• CCSS.ELA-LITERACY.WHST.6-8.2.B Develop the topic with relevant, well-chosen facts, definitions, concrete details, quotations, or other information and examples.

 Production and Distribution of Writing:

  • CCSS.ELA-LITERACY.WHST.6-8.4 Produce clear and coherent writing in which the development, organization, and style are appropriate to task, purpose, and audience.

 Production and Distribution of Writing:

  • CCSS.ELA-LITERACY.WHST.6-8.4 Produce clear and coherent writing in which the development, organization, and style are appropriate to task, purpose, and audience.

 

Objectives

In this lesson, students will:
  • learn about the concept of designing a book
  • learn the steps that are taken to publish a book
  • brainstorm ideas for the content of their book

Resources

Vocabulary

design layout illustration publishing

Procedures

Part One: Exploring
  • Divide the class into groups.
  • Give each group a variety of A-B-C books to explore.
  • Write on the board: “What is an A-B-C book?”
  • Have students discuss within their groups the similarities and differences between the books.
  • After short discussion within the groups, have students share their findings with the class. Encourage the students to notice the layout of the books, the page design, the composition, the layout of the cover, etc.
  Part Two: The Project
  • Explain to the students that they will be creating an A-B-C book and publishing the book in hardbound form.
  • Have students explain what “publishing” means. Schools have varying degrees in which their students publish writing in ELA. Check with your ELA department ahead of time so you understand the discussion the students are having about publishing. Write the vocabulary words on your word wall.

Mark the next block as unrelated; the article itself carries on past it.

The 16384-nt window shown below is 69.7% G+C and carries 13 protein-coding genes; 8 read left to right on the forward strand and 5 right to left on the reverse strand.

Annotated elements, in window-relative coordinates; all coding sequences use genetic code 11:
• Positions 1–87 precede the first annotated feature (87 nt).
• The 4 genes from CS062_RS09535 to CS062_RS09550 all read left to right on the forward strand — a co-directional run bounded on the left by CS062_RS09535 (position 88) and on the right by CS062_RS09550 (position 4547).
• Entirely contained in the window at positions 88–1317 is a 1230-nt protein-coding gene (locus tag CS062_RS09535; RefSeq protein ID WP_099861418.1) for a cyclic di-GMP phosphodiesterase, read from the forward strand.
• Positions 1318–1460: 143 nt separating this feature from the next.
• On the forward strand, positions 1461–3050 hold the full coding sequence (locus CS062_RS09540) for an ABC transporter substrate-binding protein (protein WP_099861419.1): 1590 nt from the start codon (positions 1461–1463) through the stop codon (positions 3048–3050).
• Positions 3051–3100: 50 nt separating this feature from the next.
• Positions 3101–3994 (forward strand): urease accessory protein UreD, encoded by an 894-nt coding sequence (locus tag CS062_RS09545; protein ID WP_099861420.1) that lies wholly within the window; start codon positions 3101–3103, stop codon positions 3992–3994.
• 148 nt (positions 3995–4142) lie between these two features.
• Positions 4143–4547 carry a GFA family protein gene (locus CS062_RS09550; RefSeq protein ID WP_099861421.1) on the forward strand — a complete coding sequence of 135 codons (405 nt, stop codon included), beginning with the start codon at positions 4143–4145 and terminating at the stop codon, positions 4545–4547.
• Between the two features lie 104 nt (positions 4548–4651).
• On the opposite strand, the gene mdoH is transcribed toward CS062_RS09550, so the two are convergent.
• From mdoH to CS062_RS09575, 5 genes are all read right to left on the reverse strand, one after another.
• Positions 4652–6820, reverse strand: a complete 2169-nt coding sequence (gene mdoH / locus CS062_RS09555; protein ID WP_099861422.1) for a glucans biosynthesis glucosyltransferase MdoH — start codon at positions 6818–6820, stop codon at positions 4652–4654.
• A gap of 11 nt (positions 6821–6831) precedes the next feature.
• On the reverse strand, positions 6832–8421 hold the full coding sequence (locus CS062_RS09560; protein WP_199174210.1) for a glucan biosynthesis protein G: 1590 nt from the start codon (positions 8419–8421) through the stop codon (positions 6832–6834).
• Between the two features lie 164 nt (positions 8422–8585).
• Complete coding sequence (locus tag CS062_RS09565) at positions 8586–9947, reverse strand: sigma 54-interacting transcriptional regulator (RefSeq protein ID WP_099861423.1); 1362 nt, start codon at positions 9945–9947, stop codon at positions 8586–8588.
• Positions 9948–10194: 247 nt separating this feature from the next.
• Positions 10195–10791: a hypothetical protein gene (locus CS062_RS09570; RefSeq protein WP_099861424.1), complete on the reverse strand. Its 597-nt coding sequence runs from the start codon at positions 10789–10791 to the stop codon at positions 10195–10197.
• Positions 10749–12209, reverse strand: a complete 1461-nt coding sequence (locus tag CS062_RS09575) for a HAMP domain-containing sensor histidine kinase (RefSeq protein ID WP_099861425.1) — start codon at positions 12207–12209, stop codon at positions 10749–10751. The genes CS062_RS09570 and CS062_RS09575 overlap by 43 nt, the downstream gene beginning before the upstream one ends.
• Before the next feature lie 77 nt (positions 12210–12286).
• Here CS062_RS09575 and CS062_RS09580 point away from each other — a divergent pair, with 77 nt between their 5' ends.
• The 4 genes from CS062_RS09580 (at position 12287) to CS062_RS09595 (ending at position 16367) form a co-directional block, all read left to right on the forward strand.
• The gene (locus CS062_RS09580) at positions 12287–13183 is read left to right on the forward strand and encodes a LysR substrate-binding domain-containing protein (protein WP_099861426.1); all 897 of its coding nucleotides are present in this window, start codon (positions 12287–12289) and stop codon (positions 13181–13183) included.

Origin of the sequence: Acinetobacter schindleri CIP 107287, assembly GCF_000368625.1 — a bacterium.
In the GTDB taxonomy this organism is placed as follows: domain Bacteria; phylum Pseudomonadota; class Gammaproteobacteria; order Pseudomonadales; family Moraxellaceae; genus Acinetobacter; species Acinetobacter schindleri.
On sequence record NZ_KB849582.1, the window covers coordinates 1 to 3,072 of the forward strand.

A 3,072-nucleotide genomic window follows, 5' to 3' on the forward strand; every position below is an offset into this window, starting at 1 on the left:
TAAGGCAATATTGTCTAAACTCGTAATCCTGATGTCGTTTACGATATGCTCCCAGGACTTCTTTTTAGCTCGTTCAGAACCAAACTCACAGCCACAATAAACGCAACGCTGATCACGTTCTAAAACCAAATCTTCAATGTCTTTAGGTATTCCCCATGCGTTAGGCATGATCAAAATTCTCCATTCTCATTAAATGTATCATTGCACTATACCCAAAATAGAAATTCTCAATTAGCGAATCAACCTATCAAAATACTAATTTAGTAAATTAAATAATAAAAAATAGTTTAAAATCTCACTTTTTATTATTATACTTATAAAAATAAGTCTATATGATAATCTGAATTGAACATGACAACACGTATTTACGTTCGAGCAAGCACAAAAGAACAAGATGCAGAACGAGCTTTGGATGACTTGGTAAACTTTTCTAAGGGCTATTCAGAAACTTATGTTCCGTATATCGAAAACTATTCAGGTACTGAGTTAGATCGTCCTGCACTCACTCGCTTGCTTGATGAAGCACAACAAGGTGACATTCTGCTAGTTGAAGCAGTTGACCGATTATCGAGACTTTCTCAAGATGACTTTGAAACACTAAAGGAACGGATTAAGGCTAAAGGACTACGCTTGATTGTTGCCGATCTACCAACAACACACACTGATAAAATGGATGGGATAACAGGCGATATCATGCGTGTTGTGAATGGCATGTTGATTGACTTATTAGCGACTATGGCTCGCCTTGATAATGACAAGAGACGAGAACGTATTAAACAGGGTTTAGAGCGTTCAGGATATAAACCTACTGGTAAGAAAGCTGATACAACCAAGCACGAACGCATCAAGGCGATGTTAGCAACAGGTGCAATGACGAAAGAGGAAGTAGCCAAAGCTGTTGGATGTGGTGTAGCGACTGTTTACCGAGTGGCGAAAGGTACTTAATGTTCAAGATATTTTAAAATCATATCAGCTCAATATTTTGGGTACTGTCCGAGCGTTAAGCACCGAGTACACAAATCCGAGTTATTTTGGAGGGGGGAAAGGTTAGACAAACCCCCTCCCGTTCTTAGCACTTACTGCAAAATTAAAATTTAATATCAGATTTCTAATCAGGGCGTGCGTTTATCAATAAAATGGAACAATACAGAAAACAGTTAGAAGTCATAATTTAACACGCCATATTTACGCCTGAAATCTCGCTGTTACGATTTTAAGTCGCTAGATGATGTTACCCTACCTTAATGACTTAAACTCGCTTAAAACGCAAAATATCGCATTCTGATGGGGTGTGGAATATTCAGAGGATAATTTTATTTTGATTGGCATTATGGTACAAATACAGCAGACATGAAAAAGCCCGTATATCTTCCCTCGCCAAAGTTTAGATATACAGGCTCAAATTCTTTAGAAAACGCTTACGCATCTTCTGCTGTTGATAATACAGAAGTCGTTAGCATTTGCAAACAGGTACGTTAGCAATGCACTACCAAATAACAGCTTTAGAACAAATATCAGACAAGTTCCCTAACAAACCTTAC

• Explain to the students that they will be creating a book with another class (either from your same school, another school, or from a school across the country). (When I implemented this lesson in class, I worked with a teacher who taught on Catalina Island, CA while I teach in Brooklyn, NY. You can certainly do the lesson working with various classes or with only one class to create the book.)
  • Each student will create one page for the A-B-C book. The students will vote on the pages and only one page for each letter (from each school) will be published in the final book. The theme for the book is “Coast to Coast A-B-C”.
  Part Three: The Brainstorming
  • Explain to the students that one of the most important parts of design is brainstorming or “coming up the ideas.”
  • For this book, students will find inspiration for each letter in the alphabet from their particular area of the country, their school, their neighborhood, etc. Example: The letter “B” might stand for “Bagel” in Brooklyn while in Catalina it may stand for “Bison.” It is important to encourage the students to think of ideas that are unique to their area.
  • Have students share their ideas.
  • For homework in their notebooks: Students will write at least one idea for each letter of the alphabet.

Assessment

  • Classroom discussion
  • Finished list of ideas

Enrichment Extension Activities

  • Challenge students to find five ideas for each letter.
  • Students could also find and bring in pictures for ideas if writing is a challenge.